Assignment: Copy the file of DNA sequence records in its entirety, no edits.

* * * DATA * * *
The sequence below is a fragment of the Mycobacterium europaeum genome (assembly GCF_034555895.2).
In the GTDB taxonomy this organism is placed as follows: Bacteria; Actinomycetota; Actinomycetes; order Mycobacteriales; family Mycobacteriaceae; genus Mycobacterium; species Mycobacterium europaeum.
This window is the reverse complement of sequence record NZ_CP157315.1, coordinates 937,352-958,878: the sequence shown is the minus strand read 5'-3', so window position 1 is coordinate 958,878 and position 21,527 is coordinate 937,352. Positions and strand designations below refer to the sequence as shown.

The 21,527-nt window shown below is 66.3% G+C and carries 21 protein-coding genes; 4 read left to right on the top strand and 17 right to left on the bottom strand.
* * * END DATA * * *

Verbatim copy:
The sequence below is a fragment of the Mycobacterium europaeum genome (assembly GCF_034555895.2).
In the GTDB taxonomy this organism is placed as follows: Bacteria; Actinomycetota; Actinomycetes; order Mycobacteriales; family Mycobacteriaceae; genus Mycobacterium; species Mycobacterium europaeum.
This window is the reverse complement of sequence record NZ_CP157315.1, coordinates 937,352-958,878: the sequence shown is the minus strand read 5'-3', so window position 1 is coordinate 958,878 and position 21,527 is coordinate 937,352. Positions and strand designations below refer to the sequence as shown.

The 21,527-nt window shown below is 66.3% G+C and carries 21 protein-coding genes; 4 read left to right on the top strand and 17 right to left on the bottom strand.